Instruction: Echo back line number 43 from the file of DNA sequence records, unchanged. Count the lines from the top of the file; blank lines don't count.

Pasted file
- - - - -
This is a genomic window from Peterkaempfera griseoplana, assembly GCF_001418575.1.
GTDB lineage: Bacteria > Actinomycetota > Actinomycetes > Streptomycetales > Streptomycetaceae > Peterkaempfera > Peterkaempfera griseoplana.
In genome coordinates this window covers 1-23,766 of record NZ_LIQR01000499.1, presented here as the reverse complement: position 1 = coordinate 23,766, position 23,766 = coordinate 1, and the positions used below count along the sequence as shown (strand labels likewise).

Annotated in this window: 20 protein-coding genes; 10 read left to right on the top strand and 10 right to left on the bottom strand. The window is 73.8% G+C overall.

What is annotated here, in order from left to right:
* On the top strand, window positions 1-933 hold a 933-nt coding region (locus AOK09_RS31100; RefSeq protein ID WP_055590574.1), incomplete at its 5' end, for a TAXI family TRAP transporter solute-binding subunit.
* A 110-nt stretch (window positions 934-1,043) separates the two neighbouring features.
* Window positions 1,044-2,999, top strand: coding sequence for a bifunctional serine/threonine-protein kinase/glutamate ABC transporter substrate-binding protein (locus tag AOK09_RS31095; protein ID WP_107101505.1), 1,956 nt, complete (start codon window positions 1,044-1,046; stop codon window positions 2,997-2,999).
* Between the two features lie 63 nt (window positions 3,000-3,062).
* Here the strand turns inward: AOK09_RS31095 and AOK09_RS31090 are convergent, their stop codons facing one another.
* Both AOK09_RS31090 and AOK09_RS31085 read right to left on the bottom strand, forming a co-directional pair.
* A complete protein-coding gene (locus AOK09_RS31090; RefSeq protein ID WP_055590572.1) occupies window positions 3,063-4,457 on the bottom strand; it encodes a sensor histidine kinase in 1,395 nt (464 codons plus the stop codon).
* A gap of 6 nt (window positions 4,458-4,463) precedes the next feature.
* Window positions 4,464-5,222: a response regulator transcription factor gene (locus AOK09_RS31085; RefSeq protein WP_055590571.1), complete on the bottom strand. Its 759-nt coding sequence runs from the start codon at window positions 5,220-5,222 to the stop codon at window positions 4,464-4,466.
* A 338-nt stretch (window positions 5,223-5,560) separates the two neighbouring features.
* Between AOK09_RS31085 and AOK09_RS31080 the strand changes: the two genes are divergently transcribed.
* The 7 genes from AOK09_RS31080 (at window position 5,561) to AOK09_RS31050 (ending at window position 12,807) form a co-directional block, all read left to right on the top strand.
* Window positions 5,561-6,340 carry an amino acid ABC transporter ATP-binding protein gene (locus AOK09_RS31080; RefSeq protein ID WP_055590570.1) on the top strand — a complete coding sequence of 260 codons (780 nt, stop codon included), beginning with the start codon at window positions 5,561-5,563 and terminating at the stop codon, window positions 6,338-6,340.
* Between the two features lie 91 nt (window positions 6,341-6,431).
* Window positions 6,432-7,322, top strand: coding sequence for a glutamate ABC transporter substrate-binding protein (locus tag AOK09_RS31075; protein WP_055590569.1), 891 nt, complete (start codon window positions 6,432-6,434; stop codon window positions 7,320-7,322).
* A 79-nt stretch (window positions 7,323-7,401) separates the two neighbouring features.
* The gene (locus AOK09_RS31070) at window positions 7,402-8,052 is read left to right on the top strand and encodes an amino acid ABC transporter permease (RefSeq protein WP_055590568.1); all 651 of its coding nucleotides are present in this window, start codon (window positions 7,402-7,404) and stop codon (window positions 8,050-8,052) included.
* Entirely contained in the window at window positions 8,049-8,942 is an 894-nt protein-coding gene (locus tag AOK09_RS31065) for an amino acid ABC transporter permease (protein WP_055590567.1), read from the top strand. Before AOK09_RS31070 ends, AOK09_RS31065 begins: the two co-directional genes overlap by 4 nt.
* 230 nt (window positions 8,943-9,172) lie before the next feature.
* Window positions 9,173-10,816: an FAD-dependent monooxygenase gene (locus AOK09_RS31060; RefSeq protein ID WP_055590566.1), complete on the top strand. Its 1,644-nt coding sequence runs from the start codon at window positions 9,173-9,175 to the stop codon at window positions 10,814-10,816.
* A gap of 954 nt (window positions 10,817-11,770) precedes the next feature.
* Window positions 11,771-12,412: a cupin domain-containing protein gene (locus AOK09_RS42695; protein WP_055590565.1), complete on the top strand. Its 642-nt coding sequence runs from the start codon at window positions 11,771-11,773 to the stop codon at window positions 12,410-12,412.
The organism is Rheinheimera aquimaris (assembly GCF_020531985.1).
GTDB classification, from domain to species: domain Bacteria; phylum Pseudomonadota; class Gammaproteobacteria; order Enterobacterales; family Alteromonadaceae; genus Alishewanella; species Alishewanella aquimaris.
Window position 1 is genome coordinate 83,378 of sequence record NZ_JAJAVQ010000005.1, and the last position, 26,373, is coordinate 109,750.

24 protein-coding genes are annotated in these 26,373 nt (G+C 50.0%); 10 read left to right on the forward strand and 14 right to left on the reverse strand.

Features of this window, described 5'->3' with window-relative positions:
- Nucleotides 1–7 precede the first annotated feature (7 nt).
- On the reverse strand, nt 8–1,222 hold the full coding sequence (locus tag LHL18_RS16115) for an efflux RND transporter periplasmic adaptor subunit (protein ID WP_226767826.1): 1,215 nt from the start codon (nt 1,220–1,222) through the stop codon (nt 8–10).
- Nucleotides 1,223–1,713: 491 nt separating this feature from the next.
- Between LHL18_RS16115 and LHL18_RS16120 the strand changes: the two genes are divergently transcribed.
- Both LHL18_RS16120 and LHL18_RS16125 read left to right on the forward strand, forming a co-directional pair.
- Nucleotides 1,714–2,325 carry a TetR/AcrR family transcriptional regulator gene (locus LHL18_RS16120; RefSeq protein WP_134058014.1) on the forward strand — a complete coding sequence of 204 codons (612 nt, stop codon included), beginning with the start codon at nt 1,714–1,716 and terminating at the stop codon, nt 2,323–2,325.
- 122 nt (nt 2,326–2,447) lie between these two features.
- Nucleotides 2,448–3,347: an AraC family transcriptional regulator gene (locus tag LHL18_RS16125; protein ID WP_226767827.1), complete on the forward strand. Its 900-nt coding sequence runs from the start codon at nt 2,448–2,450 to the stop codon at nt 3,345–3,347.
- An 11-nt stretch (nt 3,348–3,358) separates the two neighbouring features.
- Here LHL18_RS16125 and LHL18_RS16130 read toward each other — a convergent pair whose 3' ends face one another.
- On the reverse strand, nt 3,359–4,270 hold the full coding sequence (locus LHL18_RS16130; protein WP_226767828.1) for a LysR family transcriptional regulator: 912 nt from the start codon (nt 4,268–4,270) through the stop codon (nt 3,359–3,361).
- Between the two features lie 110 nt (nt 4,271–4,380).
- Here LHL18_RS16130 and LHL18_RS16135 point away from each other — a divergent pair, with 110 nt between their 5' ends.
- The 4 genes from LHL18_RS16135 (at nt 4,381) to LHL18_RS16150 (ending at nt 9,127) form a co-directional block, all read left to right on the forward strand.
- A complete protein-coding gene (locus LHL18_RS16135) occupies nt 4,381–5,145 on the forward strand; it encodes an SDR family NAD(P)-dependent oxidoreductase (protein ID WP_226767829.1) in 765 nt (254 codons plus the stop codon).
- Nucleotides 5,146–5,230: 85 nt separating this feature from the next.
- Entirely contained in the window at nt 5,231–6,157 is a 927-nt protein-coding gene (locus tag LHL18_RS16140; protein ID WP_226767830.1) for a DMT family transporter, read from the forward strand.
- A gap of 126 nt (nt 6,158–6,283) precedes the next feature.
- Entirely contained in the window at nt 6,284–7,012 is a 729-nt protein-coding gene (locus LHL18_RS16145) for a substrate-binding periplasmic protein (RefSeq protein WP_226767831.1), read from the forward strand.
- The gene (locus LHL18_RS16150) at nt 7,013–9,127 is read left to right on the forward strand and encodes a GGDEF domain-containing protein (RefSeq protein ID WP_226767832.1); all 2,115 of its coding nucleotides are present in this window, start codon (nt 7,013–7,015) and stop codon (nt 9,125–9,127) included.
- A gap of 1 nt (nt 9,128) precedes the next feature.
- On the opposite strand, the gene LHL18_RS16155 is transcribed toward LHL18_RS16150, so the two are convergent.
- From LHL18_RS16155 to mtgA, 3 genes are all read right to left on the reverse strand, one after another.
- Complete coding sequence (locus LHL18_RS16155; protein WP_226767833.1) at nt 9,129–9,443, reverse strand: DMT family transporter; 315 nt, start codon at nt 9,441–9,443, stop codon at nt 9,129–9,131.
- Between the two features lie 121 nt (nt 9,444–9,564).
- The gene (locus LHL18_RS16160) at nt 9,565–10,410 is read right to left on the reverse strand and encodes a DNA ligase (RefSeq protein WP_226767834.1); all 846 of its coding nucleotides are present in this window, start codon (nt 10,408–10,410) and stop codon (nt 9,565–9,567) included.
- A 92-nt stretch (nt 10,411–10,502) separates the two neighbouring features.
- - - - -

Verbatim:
- On the reverse strand, nt 3,359–4,270 hold the full coding sequence (locus LHL18_RS16130; protein WP_226767828.1) for a LysR family transcriptional regulator: 912 nt from the start codon (nt 4,268–4,270) through the stop codon (nt 3,359–3,361).